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What advantages does a neuron with multiple dendrites have, as opposed to one with fewer dendrites?

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  • $\begingroup$ In terms of computational power? $\endgroup$ – Seanny123 Jan 19 '16 at 23:47
  • $\begingroup$ more than one dendrite helps to take in more than one information and helps your body process information faster $\endgroup$ – user17137 Sep 30 '17 at 8:32
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More dendritic input makes a neuron more suitable as an integrator. The more dendrites a neuron has, however, the less faithful it will transmit a single incoming signal, as other incoming input may interfere with transmission. Hence, a neuron with a single dendrite will be better suited to faithfully relay incoming signals.

Among the most faithful neurons are the cone bipolar cells in the central part of the retina, who receive a single input and transmit a single output (Purves et al., 2001) via a single axon to the retinal ganglion cell who's axons make up the optic nerve, while on the other end of the spectrum there are, e.g., the Purkinje cells in the cerebellum that can receive input from as many as 80,000 fibers (Konnerth et. al, 1998).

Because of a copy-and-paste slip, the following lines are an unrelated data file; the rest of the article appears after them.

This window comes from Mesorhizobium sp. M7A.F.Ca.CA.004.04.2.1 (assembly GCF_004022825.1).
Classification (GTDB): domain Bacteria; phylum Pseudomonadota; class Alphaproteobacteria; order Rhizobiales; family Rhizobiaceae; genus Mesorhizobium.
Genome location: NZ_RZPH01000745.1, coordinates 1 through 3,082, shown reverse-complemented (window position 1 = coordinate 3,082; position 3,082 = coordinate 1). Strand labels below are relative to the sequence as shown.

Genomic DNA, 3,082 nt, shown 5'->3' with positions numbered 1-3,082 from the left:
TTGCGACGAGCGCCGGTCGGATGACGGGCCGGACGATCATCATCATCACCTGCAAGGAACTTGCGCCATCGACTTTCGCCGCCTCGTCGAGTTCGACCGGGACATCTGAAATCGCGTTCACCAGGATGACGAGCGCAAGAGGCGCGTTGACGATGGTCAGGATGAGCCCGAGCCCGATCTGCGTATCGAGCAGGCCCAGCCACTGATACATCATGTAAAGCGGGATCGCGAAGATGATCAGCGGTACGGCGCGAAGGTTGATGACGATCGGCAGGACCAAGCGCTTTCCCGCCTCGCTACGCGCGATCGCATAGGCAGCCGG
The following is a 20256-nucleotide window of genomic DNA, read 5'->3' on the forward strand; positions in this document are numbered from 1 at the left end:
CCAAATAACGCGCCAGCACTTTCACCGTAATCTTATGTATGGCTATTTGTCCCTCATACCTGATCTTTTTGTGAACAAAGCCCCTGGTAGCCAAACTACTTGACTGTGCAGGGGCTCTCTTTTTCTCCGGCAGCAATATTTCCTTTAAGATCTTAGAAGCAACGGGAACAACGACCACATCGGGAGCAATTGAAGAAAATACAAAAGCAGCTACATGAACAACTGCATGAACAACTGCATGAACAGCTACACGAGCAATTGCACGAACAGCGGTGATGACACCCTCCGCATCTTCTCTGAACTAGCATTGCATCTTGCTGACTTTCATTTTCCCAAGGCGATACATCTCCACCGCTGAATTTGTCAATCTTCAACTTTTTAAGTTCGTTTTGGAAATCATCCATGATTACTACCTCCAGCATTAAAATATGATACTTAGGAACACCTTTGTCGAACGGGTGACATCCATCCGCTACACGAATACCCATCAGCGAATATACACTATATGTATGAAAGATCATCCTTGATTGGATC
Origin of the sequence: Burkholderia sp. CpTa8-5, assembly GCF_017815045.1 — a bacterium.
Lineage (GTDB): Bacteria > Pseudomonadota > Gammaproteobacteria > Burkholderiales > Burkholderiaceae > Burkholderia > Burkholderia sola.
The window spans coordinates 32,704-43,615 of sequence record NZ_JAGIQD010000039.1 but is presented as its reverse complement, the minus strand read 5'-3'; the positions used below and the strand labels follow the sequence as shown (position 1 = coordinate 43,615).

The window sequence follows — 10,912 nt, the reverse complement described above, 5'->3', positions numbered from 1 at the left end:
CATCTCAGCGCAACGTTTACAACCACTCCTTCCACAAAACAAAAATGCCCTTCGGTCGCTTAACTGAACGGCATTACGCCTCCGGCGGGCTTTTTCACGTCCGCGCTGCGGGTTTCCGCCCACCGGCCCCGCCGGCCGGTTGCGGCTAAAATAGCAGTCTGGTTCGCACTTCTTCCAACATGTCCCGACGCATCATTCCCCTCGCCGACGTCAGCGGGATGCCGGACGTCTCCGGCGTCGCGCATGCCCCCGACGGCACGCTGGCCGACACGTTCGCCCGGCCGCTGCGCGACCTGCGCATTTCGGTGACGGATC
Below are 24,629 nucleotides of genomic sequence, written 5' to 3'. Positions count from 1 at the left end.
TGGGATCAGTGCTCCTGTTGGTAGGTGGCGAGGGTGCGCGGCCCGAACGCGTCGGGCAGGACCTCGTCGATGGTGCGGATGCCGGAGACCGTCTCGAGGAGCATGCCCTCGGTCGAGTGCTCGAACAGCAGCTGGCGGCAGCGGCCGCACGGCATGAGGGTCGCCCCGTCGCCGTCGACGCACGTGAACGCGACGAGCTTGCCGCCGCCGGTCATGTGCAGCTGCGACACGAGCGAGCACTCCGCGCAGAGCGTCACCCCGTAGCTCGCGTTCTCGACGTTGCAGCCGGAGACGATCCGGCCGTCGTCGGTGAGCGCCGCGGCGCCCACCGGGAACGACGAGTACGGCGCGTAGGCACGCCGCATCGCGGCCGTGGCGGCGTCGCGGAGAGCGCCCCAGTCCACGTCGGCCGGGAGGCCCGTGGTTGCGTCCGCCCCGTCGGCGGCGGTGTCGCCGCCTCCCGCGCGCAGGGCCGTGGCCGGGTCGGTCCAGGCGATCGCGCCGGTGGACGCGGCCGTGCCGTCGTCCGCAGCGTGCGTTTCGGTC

References
- Konnerth et. al, PNAS (1998); 87: 2662-5
- Purves et al. (eds.), editors. Neuroscience. 2nd ed. Sunderland (MA): Sinauer Associates (2001) Functional Specialization of the Rod and Cone Systems

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  • $\begingroup$ I thought lateral inhibition was due to inhibitory input to the bipolar cells, making them not perfectly faithful. I was always taught that the spherical bushy cell in the auditory system was the most faithful, but then again, I am an auditory person taught by auditory people. $\endgroup$ – StrongBad Oct 1 '17 at 14:15
  • $\begingroup$ @StrongBad - I don't claim bipolars are the most faithful - I say 'among the most faithful...' so I guess I'm on the side side of things. $\endgroup$ – AliceD Oct 8 '17 at 18:41

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